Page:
Not every Silicon Valley startup is seeking a billion-dollar valuation. A nonprofit called New Story has a different goal: $1 million in donations.
New Story is funding sustainable homes for those who've been displaced due to a natural disaster.
New Story, which launched in December, is a combination crowdfunding platform and urban planner. It partners with local nonprofits to vet families like Charite, a mother of five who moved into a tarp tent after the 2010 Haitian earthquake. It was too small to fit her whole family so she's been separated from two of her children for more than five years.
New Story raises money for one family at a time -- right now, that's Charite -- with a goal of roughly $6,000. That's how much it costs to build a home with basic concrete blocks and a tin roof, according to Alexandria Lafci, one of four cofounders.
It's no secret that some venerable charities don't funnel all donations into actually helping those in need -- much of those funds go toward operational costs for the nonprofit. So New Story is taking a different approach: complete transparency.
It raises two different pools of funding: One for the families and one for New Story's operational expenses.
New Story has raised $500,000 for operations, all of which goes toward overhead. Separately, it has raised roughly $800,000 for families. Donors can see how those funds break down -- what went toward timber, cement, roofing materials, etc.
Lafci said New Story isn't trying to replace existing organizations.
"One thing we pride ourselves on is our model of working with local nonprofits," said Lafci. "They're uniquely positioned to enact social change on the ground."
In Haiti, the first country it's focused on, it has partnered with Mission of Hope, which has over 15 years of experience working in Haiti. Mission of Hope helps to screen families and connect with local contractors to build the homes.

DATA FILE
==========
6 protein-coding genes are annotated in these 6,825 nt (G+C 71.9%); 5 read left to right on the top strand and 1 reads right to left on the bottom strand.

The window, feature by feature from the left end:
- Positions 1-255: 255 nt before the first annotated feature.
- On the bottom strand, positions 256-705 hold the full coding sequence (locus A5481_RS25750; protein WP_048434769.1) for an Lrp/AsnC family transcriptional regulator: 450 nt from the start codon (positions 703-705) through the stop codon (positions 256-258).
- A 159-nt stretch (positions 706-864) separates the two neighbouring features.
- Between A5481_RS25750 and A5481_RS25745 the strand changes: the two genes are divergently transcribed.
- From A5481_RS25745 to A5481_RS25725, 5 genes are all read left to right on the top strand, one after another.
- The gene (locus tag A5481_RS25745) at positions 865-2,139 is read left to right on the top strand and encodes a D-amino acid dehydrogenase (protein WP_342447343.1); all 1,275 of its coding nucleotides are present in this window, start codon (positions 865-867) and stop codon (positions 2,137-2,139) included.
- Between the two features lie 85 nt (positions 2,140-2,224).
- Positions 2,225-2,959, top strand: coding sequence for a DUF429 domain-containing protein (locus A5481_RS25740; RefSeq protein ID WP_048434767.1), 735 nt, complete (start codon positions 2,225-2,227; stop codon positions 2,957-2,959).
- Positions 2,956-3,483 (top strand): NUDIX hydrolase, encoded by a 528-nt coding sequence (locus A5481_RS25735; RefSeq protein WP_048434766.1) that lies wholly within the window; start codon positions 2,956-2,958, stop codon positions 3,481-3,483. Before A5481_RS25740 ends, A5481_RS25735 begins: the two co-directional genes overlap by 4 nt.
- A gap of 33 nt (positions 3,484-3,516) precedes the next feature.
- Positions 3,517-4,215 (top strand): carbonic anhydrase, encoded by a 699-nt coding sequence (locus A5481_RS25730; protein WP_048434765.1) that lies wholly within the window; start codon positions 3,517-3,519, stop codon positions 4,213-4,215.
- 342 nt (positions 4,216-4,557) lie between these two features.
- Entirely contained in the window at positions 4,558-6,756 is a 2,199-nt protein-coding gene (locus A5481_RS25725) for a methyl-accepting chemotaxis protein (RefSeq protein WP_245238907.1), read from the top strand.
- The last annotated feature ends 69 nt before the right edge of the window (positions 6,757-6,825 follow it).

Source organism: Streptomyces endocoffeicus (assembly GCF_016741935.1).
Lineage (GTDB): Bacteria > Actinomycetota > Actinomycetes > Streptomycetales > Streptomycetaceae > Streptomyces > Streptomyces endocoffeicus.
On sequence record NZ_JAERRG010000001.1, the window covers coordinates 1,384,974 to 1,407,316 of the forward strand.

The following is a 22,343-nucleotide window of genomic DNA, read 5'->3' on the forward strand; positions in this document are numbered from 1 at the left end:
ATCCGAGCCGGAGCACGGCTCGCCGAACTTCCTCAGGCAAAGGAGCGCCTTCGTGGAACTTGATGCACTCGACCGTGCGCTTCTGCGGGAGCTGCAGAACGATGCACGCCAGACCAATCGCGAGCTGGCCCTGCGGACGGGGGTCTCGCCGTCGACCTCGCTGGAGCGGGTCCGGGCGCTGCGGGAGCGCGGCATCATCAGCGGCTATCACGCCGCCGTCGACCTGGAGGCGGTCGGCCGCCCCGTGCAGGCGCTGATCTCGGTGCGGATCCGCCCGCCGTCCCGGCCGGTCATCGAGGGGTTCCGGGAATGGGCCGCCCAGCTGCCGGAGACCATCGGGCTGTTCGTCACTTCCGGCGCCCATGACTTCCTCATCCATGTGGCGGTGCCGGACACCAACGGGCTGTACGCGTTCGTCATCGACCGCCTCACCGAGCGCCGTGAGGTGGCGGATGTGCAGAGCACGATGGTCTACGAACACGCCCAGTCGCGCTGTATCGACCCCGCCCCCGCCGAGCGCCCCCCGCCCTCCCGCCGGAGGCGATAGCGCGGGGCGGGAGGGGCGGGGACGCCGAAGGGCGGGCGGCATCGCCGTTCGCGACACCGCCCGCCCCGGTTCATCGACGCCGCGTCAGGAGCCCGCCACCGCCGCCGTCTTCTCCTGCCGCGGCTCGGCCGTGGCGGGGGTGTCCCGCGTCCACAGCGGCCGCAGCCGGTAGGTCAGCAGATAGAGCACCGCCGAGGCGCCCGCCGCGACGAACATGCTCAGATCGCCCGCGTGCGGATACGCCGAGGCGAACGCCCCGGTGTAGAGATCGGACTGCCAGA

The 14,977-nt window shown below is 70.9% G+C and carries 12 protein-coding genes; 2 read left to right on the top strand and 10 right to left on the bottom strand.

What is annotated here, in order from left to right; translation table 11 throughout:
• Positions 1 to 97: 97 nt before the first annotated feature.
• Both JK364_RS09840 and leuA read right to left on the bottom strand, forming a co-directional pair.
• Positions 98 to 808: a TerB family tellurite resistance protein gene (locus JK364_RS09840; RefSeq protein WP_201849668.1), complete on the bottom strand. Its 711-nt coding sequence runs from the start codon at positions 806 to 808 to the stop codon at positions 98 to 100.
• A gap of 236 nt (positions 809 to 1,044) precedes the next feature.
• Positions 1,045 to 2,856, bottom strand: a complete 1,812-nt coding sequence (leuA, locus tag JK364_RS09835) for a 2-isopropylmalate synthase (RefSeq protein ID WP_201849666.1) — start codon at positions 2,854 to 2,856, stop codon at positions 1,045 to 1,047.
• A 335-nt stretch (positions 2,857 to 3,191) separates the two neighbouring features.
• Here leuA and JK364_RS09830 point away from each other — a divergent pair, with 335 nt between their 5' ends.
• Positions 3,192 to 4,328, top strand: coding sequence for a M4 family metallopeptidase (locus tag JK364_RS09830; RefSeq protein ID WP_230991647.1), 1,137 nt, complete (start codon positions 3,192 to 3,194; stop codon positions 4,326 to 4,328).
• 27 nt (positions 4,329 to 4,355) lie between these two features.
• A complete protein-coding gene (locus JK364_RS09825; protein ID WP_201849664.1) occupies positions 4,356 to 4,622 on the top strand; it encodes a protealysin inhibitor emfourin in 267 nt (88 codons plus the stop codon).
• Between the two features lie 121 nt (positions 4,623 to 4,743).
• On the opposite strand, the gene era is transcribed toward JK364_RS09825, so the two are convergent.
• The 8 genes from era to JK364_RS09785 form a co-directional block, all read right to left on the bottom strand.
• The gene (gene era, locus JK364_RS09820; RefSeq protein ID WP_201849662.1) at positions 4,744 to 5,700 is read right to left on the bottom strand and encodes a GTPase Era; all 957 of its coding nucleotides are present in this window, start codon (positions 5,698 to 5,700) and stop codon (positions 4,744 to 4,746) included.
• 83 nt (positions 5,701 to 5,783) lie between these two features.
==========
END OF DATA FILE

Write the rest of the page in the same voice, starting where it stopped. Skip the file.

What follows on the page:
"We work with people who have the trust of the communities they're helping," said Lafci.
Partnering with local organizations also makes it easier to gain the trust of local governments. Lafci said the Haitian government is much more open to selling or giving land to local organizations that have demonstrated an interest in rebuilding.
New Story built 102 homes in Leveque, Haiti, in 100 days -- and all of the families own the homes and the land it sits on. This is a stark contrast to the six homes the Red Cross built in Haiti.
New Story -- which relocated from Atlanta to San Francisco last month -- is one of 15 nonprofits that have participated in Silicon Valley's elite Y Combinator accelerator.
"A home means a lot more to people than just roof over their heads," said Kate Courteau, a partner at Y Combinator. "It is stability and allows them to address finding work. We thought the idea [for New Story] was a bit of a no-brainer."
Like other Y Combinator companies, New Story is focused on having as big of an impact as possible. It's continuing to crowdfund for homes in Haiti and plans to announce a second market in November.